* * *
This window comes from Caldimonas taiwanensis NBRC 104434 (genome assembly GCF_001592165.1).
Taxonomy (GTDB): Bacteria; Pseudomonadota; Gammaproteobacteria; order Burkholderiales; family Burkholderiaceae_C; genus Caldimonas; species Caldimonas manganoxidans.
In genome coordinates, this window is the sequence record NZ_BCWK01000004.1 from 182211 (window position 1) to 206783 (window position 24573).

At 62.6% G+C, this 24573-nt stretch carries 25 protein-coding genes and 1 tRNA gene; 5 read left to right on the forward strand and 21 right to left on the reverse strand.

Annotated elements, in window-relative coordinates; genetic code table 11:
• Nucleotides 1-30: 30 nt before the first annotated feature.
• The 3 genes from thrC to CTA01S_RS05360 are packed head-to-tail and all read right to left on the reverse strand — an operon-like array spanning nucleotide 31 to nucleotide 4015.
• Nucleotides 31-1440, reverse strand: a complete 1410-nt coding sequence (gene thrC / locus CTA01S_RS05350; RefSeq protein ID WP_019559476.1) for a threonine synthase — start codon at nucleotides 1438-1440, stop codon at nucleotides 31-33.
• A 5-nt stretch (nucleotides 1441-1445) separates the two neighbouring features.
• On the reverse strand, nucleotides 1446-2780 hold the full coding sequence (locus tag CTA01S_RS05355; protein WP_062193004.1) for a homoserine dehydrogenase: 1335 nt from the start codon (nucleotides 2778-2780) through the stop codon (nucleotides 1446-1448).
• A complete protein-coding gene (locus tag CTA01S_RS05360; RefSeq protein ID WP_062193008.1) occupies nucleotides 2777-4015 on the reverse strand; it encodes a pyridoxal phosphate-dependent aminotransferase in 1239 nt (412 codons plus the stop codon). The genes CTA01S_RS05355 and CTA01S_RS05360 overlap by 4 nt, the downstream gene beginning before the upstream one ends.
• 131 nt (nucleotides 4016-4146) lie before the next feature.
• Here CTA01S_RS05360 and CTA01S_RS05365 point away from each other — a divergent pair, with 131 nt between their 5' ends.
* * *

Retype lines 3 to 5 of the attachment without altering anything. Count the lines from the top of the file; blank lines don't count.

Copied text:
In genome coordinates, this window is the sequence record NZ_BCWK01000004.1 from 182211 (window position 1) to 206783 (window position 24573).

At 62.6% G+C, this 24573-nt stretch carries 25 protein-coding genes and 1 tRNA gene; 5 read left to right on the forward strand and 21 right to left on the reverse strand.

Annotated elements, in window-relative coordinates; genetic code table 11: